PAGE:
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Two men have been convicted for wildlife crime offences and breaches of camping byelaws within the Loch Lomond and the Trossachs National Park and Forestry Commission.
At Stirling Justice of the Peace Court on Monday April 9, Adam Russell was fined £300 and Dale Snedden was fined £350 for the possession of Atlantic salmon eggs and camping without authorisation.
The pair were identified through Operation Ironworks after committing the offences on the south shore of Loch Earn, on April 30, 2017.
Both men were found fishing in possession of a jar of bait, which was seized and sent for analysis by the Science and Advice for Scottish Agriculture laboratory. It was then confirmed this bait was made from the eggs of Atlantic salmon.
Snedden, 45, pleaded guilty to camping without authorisation and also to possession of the salmon eggs under Section 9 of The Salmon and Freshwater Fisheries (Consolidation) (Scotland) Act 2003.
Russell, 51, also admitted camping without authorisation under the Loch Lomond and the Trossachs National Park camping management byelaws 2017, as well as drugs possession, having being caught with a personal quantity of cannabis at the time of the incident.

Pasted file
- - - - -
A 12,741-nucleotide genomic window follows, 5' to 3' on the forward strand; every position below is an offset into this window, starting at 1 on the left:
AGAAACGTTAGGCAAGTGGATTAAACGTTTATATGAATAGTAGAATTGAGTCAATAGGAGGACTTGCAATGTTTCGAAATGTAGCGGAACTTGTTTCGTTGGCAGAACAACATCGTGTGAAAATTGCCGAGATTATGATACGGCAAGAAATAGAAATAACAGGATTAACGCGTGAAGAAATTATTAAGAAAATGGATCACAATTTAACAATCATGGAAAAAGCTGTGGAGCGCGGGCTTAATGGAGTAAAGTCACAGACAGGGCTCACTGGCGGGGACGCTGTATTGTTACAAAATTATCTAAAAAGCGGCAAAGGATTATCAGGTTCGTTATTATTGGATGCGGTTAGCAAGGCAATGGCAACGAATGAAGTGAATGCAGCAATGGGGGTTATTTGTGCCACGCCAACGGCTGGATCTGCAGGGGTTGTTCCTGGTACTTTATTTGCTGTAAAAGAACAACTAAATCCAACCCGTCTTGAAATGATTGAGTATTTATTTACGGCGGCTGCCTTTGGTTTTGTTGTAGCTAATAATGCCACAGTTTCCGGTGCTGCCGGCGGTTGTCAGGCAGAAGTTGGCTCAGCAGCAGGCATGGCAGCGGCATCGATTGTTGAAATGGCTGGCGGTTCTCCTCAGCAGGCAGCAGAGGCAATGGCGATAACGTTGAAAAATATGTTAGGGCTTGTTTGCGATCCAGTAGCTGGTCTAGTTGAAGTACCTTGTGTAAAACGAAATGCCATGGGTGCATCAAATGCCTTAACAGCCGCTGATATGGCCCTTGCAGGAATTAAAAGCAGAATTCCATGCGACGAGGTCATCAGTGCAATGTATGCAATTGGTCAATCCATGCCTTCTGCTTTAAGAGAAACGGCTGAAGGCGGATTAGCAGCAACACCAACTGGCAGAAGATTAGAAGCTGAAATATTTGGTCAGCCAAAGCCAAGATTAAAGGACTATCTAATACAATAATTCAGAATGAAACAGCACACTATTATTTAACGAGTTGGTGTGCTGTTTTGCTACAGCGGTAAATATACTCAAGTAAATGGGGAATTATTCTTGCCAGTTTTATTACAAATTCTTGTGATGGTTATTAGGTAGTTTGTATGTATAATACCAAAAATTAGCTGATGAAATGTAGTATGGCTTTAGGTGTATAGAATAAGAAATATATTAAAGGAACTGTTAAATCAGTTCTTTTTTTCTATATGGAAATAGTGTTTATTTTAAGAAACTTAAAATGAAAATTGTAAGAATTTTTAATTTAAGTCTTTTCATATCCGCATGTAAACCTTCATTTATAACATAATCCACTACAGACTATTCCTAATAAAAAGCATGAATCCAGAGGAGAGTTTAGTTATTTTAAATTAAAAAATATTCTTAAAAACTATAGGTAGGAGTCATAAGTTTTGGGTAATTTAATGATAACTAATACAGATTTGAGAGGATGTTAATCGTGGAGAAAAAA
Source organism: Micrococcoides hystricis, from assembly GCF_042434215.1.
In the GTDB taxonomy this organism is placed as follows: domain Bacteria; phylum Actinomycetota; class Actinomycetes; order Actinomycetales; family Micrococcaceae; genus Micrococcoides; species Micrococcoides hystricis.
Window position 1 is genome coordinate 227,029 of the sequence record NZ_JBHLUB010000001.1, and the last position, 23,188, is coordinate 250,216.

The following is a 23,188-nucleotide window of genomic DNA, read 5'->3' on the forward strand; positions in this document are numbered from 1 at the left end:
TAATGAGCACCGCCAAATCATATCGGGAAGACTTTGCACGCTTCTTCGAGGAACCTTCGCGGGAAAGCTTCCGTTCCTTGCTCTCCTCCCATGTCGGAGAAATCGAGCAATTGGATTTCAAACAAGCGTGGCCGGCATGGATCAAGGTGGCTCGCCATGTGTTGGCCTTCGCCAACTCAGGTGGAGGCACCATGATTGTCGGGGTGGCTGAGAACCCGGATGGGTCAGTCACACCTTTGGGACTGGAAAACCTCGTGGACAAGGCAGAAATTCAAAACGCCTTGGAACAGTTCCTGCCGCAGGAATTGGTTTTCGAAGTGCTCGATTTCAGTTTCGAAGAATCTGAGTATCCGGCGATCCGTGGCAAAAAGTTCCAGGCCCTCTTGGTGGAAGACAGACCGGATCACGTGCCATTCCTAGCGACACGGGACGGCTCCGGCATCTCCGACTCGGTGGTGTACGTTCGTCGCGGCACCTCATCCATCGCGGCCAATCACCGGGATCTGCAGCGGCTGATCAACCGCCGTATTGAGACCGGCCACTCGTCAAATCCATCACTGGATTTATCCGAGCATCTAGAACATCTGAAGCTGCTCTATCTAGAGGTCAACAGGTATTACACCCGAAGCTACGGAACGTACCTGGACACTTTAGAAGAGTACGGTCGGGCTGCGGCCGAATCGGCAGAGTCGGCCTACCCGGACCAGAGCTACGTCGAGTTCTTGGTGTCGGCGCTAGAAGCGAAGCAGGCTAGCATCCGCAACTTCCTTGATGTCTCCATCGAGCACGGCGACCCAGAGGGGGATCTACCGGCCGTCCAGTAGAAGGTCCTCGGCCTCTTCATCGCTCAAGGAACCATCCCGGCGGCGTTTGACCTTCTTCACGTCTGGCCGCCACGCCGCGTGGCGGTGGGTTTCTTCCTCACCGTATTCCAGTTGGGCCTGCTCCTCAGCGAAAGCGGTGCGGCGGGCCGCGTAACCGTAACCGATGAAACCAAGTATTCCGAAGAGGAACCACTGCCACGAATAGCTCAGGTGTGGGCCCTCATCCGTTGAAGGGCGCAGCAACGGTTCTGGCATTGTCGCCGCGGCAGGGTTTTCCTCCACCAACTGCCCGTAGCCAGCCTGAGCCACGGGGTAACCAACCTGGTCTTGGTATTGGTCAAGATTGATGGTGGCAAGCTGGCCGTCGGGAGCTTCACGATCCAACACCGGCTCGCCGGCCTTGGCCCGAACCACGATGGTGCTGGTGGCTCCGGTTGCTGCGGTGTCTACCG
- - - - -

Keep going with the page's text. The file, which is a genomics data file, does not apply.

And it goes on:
Constable Paul Barr, national park police officer, said: ‘The poaching of fish, including salmon, is a national wildlife crime priority and the conservation status of Atlantic salmon is declining on many rivers in Scotland.
‘The use of this illegal bait, commonly known as “putty”, can cause damage to the stocks of salmon as those eggs should have been fertilised and laid in the river to hatch into juvenile fish rather than be made into this illegal bait.
‘Officers will continue to patrol and be vigilant for other such offences during Operation Ironworks this year.’